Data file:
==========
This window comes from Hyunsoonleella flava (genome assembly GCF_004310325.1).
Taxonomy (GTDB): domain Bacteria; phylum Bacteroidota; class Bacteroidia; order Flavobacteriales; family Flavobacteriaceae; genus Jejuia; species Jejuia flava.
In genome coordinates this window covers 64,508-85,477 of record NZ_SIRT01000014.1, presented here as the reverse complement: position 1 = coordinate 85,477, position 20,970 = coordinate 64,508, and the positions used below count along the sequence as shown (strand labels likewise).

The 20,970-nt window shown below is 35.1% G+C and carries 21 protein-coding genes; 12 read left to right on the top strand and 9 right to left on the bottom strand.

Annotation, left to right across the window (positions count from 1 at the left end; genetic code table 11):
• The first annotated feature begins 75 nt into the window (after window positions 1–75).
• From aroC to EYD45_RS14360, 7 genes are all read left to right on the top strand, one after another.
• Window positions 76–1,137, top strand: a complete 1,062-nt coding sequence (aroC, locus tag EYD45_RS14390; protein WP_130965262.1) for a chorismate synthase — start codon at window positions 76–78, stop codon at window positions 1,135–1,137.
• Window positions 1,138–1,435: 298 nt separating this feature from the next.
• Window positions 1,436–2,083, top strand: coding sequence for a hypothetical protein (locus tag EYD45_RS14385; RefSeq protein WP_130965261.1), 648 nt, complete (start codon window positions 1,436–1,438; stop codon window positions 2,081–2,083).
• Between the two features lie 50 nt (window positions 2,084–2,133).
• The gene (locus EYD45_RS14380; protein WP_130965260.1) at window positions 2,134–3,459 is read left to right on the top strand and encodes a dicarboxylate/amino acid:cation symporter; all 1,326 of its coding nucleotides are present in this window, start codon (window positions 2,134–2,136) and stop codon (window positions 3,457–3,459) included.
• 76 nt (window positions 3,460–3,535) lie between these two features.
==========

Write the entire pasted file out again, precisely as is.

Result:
This window comes from Hyunsoonleella flava (genome assembly GCF_004310325.1).
Taxonomy (GTDB): domain Bacteria; phylum Bacteroidota; class Bacteroidia; order Flavobacteriales; family Flavobacteriaceae; genus Jejuia; species Jejuia flava.
In genome coordinates this window covers 64,508-85,477 of record NZ_SIRT01000014.1, presented here as the reverse complement: position 1 = coordinate 85,477, position 20,970 = coordinate 64,508, and the positions used below count along the sequence as shown (strand labels likewise).

The 20,970-nt window shown below is 35.1% G+C and carries 21 protein-coding genes; 12 read left to right on the top strand and 9 right to left on the bottom strand.

Annotation, left to right across the window (positions count from 1 at the left end; genetic code table 11):
• The first annotated feature begins 75 nt into the window (after window positions 1–75).
• From aroC to EYD45_RS14360, 7 genes are all read left to right on the top strand, one after another.
• Window positions 76–1,137, top strand: a complete 1,062-nt coding sequence (aroC, locus tag EYD45_RS14390; protein WP_130965262.1) for a chorismate synthase — start codon at window positions 76–78, stop codon at window positions 1,135–1,137.
• Window positions 1,138–1,435: 298 nt separating this feature from the next.
• Window positions 1,436–2,083, top strand: coding sequence for a hypothetical protein (locus tag EYD45_RS14385; RefSeq protein WP_130965261.1), 648 nt, complete (start codon window positions 1,436–1,438; stop codon window positions 2,081–2,083).
• Between the two features lie 50 nt (window positions 2,084–2,133).
• The gene (locus EYD45_RS14380; protein WP_130965260.1) at window positions 2,134–3,459 is read left to right on the top strand and encodes a dicarboxylate/amino acid:cation symporter; all 1,326 of its coding nucleotides are present in this window, start codon (window positions 2,134–2,136) and stop codon (window positions 3,457–3,459) included.
• 76 nt (window positions 3,460–3,535) lie between these two features.